The province is proposing legislation that would create a public and searchable online database of Alberta teacher information.
The database would include the status of teachers' certificates including any that have been suspended or cancelled due to unprofessional conduct or professional incompetence.
The Alberta Teachers Association (ATA) says that a number of the changes to the legislation are ones that it has worked on with the province and have been best practices of the industry.
“We're welcoming the changes and we recognize that the (province) is modernizing our process and actually doing a lot to modernize the government's process that it uses for private charter schools and superintendents,” Jonathan Teghtmeyer, spokesperson for the ATA, told the News.
The province says that making the process more transparent will ensure the safety of students and create more confidence for parents, who will be able to see if a teacher has been disciplined for a serious matter.
“We think that the public should have confidence that issues related to teacher behaviour and teacher conduct have been handled effectively and appropriately, both in the past and going forward,” said Teghtmeyer.
“This legislation is really about modernizing the processes and taking a look at processes that really haven't been re-examined for many, many years.”
Education minister Adriana LaGrange said the vast majority of teachers across Alberta are “incredible, hard-working educators who have the best interest of their students at heart.”
However, she said where instances of professional misconduct or criminal wrongdoing arise, they “need to be dealt with quickly and transparently.”
The province says if a teacher is convicted of a serious indictable offence under the Criminal Code that threatens student safety, the proposed legislation will ensure a quick process to cancel the teaching certificate.
“The (ATA) believes the public should have confidence that teacher conduct is being handled effectively and appropriately by the association,” said Teghtmeyer. “If this legislation helps bolster that confidence, that's a good thing.”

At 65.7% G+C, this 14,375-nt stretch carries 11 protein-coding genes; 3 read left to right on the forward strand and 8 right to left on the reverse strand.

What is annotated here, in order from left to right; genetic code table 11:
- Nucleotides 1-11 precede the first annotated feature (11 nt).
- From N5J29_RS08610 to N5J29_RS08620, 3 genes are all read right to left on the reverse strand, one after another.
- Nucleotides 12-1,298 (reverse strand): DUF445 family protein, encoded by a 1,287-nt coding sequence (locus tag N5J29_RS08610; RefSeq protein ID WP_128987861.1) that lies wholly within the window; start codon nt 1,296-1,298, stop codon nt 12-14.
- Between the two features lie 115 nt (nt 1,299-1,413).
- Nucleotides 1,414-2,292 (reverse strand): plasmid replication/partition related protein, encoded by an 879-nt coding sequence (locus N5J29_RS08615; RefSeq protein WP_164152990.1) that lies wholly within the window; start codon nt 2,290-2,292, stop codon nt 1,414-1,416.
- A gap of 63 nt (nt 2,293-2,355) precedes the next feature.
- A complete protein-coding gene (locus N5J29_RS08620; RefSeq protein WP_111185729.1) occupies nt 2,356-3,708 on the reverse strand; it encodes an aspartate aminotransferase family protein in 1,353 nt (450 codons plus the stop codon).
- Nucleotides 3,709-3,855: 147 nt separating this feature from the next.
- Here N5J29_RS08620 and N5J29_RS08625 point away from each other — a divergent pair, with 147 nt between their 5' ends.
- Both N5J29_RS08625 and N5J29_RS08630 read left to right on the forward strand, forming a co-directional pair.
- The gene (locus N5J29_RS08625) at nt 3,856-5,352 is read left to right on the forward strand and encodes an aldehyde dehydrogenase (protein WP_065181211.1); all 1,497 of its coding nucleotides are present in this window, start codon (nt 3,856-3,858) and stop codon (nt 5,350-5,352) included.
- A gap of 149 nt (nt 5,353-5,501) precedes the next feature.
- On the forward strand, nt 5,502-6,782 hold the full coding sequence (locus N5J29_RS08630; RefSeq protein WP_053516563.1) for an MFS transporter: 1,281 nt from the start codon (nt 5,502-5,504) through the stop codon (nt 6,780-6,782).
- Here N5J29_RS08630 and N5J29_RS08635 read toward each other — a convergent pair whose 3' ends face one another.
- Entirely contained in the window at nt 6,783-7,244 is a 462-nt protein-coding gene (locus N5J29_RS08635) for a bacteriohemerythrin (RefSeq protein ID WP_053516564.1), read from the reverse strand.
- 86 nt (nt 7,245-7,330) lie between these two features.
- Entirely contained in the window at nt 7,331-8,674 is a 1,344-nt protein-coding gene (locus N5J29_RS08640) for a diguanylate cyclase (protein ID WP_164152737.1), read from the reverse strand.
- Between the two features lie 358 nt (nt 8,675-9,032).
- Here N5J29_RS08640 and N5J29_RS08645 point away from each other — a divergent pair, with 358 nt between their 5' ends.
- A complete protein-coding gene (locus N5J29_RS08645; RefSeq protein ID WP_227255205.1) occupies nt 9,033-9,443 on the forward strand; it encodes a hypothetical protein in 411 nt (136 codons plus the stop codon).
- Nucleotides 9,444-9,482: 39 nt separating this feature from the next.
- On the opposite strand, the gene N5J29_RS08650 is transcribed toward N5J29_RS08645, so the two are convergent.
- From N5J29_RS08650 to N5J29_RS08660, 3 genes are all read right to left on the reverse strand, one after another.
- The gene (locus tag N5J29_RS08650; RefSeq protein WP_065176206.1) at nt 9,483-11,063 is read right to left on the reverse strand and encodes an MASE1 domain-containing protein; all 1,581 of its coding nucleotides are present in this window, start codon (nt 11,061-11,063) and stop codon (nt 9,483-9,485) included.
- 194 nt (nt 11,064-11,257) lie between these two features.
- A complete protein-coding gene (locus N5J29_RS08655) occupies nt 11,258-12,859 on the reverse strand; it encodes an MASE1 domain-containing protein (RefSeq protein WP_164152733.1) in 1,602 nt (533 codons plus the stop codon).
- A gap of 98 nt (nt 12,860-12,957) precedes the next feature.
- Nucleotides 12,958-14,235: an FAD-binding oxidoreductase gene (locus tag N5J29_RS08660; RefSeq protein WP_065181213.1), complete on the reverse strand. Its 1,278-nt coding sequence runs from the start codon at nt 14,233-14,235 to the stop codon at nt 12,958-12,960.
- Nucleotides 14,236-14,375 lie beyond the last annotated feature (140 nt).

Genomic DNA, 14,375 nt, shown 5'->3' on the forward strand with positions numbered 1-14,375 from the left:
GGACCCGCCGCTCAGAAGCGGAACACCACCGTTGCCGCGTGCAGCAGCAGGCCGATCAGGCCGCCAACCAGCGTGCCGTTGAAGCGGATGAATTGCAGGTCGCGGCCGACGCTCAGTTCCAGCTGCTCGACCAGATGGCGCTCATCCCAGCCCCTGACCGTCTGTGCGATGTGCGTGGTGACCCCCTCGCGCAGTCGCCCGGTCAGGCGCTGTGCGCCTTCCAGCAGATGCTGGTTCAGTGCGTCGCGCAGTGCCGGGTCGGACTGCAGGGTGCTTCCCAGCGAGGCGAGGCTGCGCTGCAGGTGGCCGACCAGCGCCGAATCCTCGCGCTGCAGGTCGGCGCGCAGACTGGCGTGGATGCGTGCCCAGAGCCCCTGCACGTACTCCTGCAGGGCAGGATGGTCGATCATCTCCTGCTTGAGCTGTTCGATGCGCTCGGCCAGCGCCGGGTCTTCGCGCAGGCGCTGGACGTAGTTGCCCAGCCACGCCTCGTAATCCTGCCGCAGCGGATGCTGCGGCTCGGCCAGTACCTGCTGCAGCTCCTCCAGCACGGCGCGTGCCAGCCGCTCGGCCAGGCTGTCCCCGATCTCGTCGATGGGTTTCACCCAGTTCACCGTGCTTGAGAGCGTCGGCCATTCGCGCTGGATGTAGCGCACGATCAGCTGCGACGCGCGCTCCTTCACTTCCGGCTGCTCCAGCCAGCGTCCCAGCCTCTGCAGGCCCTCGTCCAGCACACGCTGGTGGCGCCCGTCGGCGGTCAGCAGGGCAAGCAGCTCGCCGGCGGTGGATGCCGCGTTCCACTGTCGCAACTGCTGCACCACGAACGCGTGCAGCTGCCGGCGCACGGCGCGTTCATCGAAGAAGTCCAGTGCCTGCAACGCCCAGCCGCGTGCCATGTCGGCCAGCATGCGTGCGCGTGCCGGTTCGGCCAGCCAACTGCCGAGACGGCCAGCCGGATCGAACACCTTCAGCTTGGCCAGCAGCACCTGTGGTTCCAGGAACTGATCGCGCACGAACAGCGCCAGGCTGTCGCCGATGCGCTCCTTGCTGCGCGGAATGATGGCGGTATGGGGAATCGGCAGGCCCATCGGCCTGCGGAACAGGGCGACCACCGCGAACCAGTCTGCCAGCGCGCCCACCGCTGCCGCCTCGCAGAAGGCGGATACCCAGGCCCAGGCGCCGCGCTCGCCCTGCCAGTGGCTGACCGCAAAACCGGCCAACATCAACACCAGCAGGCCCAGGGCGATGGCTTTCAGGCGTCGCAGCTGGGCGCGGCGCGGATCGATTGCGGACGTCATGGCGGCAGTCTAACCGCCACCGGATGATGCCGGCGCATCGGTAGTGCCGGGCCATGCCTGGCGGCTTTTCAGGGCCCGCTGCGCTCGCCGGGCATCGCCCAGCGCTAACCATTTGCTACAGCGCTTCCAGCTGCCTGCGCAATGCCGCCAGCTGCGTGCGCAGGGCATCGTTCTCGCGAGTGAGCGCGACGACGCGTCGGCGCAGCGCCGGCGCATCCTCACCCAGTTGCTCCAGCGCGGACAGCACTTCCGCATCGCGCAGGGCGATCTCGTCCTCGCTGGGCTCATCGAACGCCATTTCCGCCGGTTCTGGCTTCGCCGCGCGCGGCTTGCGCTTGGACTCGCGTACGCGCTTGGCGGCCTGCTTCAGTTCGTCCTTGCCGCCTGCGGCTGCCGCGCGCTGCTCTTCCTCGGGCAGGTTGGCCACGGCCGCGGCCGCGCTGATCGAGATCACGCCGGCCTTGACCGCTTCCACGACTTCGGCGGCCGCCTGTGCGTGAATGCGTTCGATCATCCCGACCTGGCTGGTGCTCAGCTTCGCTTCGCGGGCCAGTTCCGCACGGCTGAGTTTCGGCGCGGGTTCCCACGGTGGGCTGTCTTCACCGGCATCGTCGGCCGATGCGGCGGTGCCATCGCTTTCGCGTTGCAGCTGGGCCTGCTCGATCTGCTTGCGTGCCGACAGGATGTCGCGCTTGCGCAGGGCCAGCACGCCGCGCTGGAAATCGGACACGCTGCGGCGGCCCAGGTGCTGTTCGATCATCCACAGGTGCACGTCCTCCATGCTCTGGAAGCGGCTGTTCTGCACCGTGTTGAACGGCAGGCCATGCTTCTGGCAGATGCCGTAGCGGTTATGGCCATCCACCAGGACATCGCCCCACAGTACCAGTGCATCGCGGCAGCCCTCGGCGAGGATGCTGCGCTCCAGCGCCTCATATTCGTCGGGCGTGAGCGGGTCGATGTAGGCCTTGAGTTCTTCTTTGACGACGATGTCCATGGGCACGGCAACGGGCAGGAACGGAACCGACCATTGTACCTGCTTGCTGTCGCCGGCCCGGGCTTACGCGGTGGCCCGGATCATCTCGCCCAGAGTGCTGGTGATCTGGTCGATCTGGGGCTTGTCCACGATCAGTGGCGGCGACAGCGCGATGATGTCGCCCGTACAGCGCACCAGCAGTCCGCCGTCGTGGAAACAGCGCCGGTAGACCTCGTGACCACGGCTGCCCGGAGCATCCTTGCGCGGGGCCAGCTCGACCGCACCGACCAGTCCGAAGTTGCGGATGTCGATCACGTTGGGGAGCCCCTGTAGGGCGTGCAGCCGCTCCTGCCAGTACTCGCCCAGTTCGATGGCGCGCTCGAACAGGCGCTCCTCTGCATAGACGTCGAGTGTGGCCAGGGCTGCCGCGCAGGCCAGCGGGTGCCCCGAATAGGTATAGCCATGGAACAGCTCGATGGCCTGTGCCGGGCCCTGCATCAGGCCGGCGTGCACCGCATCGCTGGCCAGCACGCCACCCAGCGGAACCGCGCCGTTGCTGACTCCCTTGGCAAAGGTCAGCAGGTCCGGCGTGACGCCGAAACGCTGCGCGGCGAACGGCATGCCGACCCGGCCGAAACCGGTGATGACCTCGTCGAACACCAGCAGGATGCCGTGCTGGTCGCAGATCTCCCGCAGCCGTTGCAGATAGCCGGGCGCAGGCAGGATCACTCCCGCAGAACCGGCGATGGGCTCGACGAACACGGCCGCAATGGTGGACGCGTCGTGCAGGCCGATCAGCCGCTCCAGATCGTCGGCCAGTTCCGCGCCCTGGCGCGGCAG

The legislation will require school authorities to conduct criminal record and vulnerable sector checks upon employing a teacher or teacher leader, and then every five years onward while employed.
Teghtmeyer said that these checks are currently done at different stages of employment as well; if a teacher is convicted of an offence, it is reported to the school board and the ATA.
“It has been the practice of school boards to require criminal record and vulnerable sector checks,” said Teghtmeyer.
“It has been the practice of the government to require criminal record checks in order to get certification.
“When the minister says that it's not been in legislation before that is technically true, it hasn't been required by law, but it's important to note that it generally has been the practice.”
The proposed legislation hopes to reduce the judicial review of disciplinary decisions from six months to 60 days.
The legislation will also require the ATA to notify Alberta Education's registrar at various stages of a complaint process.
“We think that the public should have confidence that matters related to teacher behaviour and conduct have been handled effectively and appropriately both in the past and going forward,” said Teghtmeyer.
“We look forward to continuing to enhance our processes to ensure that our ability to uphold high standards of conduct to protect the public interest and contribute toward public assurance or maintained.”
Jesse Boily, Local Journalism Initiative Reporter, Town & Country News